The Versatility and Depth of the Wines of Beaujolais

Celebrating gamay.

For decades, the wines of Beaujolais have been both flaunted before the wine-drinking public and kept such a low profile they were little known beyond a coterie of serious wine-lovers. The flashy side is beaujolais nouveau, one of France’s ebullient, fruity nouveau wines released for sale the same year the grapes were harvested and intended for carefree quaffing soon afterward. As for the secret life of Beaujolais, that is its crus, the 10 subregions that often produce fine wines worthy of cellaring and distant in style and quality from beaujolais nouveau.

Created in the early 1950s to popularize the region’s wines, beaujolais nouveau was successful for decades, but it created the image of Beaujolais as a producer of cheap and cheerful but fundamentally uninteresting wines. And this was only one of the barriers Beaujolais winemakers faced to get their wines taken seriously. Another, dating back to the Middle Ages, led to an enduring negative attitude toward the gamay grape, the signature variety in Beaujolais and the source of its red wines.



In 1395, Philip the Bold, Duke of Burgundy, declared that gamay produced bad wine dangerous to health, and he ordered all gamay vines in Burgundy ripped out. More and more of Burgundy’s wine producers had been planting gamay vines, which were far more productive than the low-yielding pinot noir vines Burgundy was already famous for. Growers who stuck with pinot noir resented the competition from gamay and petitioned the duke—himself an owner of many pinot noir vineyards—to ban it. The duke obliged, threatening to confiscate the horses and carts of growers who did not destroy their gamay vines.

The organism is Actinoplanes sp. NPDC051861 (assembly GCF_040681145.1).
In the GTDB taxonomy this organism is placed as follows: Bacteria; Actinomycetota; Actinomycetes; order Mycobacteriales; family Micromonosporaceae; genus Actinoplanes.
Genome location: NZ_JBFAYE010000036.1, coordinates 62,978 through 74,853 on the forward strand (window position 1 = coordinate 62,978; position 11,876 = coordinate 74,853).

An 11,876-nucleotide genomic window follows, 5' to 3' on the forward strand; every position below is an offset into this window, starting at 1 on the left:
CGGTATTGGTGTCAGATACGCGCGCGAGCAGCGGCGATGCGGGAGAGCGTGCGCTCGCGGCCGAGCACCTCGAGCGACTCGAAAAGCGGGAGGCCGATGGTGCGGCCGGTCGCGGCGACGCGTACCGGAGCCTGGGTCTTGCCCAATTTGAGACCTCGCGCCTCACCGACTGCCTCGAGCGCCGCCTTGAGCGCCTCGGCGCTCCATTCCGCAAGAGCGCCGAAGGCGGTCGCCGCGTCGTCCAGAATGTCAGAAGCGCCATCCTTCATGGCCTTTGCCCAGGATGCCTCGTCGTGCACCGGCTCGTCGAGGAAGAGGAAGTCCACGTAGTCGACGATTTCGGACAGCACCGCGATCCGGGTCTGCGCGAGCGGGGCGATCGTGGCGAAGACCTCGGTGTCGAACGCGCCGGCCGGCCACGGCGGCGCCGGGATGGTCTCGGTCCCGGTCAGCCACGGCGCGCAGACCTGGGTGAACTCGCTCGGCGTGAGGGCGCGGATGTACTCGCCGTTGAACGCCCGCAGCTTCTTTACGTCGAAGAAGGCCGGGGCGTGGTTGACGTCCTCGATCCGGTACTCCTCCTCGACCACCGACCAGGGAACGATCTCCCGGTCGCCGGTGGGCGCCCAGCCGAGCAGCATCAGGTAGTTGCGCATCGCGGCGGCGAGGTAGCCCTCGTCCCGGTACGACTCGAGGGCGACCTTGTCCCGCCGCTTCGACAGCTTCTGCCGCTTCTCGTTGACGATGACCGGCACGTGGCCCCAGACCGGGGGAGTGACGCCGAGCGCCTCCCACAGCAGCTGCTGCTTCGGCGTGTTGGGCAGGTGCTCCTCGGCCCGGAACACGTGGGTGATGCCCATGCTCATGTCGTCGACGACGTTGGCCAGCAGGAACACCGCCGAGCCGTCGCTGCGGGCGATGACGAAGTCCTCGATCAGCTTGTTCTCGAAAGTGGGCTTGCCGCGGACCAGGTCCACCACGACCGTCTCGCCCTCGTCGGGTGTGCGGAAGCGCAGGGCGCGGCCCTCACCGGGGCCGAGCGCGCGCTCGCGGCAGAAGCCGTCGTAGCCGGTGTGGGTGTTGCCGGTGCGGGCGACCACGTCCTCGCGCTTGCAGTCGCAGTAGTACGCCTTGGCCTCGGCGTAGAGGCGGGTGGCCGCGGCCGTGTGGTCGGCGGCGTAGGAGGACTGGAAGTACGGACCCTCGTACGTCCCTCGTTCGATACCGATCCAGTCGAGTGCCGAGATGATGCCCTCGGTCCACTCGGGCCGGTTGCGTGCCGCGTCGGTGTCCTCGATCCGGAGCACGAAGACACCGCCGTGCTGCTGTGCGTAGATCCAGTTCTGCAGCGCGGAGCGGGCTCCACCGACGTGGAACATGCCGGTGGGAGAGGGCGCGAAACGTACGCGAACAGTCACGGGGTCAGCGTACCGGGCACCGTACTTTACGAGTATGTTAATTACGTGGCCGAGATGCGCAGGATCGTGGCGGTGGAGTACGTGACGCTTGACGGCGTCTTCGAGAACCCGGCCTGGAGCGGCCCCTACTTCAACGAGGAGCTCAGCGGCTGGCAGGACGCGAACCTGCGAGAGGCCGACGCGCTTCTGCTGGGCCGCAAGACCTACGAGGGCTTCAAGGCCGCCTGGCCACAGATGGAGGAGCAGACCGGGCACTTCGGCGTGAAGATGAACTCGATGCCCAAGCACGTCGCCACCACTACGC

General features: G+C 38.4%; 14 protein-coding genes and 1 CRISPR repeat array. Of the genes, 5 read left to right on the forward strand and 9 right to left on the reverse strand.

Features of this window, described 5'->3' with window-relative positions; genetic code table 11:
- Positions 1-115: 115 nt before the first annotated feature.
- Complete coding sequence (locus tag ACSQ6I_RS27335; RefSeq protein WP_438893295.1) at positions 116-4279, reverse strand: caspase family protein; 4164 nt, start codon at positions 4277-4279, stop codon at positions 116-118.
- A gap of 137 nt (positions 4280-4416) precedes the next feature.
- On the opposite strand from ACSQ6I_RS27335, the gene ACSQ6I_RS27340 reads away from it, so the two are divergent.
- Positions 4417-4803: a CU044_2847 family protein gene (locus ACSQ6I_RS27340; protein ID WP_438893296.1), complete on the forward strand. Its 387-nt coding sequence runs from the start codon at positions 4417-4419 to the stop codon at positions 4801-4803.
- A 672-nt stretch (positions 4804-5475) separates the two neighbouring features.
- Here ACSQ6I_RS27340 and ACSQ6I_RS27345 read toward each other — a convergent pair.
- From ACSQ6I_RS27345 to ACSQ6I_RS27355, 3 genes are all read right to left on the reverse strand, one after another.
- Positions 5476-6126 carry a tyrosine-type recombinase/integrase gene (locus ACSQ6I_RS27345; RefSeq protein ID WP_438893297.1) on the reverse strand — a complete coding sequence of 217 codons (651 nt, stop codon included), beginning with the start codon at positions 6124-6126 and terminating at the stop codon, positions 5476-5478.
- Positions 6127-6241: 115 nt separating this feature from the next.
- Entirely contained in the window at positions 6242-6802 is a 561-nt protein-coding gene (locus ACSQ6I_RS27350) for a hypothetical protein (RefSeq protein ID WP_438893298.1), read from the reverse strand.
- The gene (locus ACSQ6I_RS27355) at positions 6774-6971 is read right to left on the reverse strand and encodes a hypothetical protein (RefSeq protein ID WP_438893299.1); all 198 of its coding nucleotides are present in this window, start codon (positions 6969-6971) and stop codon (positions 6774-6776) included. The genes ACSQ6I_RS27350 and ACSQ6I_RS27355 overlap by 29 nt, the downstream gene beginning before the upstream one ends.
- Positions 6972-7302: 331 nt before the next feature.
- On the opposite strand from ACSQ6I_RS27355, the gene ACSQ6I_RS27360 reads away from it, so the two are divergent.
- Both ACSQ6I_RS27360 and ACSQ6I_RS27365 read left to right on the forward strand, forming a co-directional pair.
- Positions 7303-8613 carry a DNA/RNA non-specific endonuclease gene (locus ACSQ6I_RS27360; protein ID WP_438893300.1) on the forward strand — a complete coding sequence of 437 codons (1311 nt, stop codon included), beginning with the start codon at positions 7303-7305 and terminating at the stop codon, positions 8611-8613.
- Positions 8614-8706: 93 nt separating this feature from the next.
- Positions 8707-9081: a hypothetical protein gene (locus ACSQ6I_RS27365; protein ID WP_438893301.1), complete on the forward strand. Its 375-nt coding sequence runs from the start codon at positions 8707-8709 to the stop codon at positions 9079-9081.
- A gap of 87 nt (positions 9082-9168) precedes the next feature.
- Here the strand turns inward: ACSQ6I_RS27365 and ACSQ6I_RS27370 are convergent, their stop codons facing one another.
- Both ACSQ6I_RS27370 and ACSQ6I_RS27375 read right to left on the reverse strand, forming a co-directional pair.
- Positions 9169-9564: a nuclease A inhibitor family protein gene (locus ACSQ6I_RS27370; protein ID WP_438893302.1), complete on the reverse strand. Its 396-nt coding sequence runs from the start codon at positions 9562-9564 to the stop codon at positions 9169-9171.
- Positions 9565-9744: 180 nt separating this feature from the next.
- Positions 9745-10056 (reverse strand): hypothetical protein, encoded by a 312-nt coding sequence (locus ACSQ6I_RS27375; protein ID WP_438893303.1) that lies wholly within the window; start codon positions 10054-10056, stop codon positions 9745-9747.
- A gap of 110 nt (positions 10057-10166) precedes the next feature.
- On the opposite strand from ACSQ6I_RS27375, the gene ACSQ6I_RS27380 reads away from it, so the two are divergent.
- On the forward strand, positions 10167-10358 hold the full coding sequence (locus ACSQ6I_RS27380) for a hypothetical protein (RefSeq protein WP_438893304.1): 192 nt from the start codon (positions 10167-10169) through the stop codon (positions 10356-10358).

Despite the 1395 edict and similar orders by Philip the Bold’s descendants, parcels of gamay remained planted in Burgundy. But its main home was in Beaujolais to the south, part of greater Burgundy but a distinct wine region. The wines of Beaujolais, for centuries sold only locally, were overshadowed by Burgundy’s, which by the 1300s already had wealthy admirers across France and Europe. The long-term effect of Philip the Bold’s edict was that gamay was widely considered an inferior grape variety—inferior to pinot noir, certainly, but also a poor wine grape in its own right.


Yet today in Beaujolais, gamay makes attractive wines in a range of styles. The bulk of the region’s production is labelled simply Beaujolais. These are dry, medium-weight wines that aren’t overly complex, with bright acidity, virtually no tannins, and very good fruit-acid balance. A tier higher are labelled Beaujolais-Villages, wines from vineyards from 38 communities recognized for producing wines of greater complexity and higher quality. Almost all are reds (whites, made from chardonnay, and rosés account for only 10 per cent of Beaujolais’s production), and they are versatile enough to be enjoyed with or without food and at any time of year. In summer they can be lightly chilled—not a good idea for heavier, more tannic red wines.

The top tier of Beaujolais’s wines are the crus, and these (all red) are now gaining attention and winning converts. They are produced from grapes grown in 10 designated subregions in the north of Beaujolais: Chénas, Juliénas, Fleurie, Saint-Amour, Morgon, Brouilly, Côte de Brouilly, Régnié, Chiroubles, and Moulin-à-Vent. Each cru has an identifiable character. Morgon and Moulin-à-Vent, for example, tend to be richer and more powerful than the other crus, while Régnié and Brouilly are lighter and fresher.



Although Beaujolais and Beaujolais-Villages wines have long been well known to consumers, the cru wines of Beaujolais have gradually raised their profile in the last five or 10 years and are now widely sought-after. They offer more complexity and structure, and many can be cellared for a decent period of time, with the character of some older vintages resembling pinot noir.

Demand for cru beaujolais has grown steadily in the last few years, and wines made by the foremost producers tend to sell out quickly. Not unexpectedly, prices have risen, too, but they are nowhere near those that Burgundy’s more prestigious wines currently fetch. These are wines that are well worth exploring, not only for their quality and versatility, but also for their rich, stylistic diversity.


Some Beaujolais wines to look for

Château des Capitans Juliénas 2019

Château des Moriers Ô Joie Fleurie 2020 (250 millilitre can)

Domaine d’Argenson Cuvée Première Côte de Brouilly 2017

Domaine Mee Godard Beaujolais-Villages 2021

Maison de Boischampt Beaujolais-Villages Blanc 2020

Stéphane Aviron Chénas 2020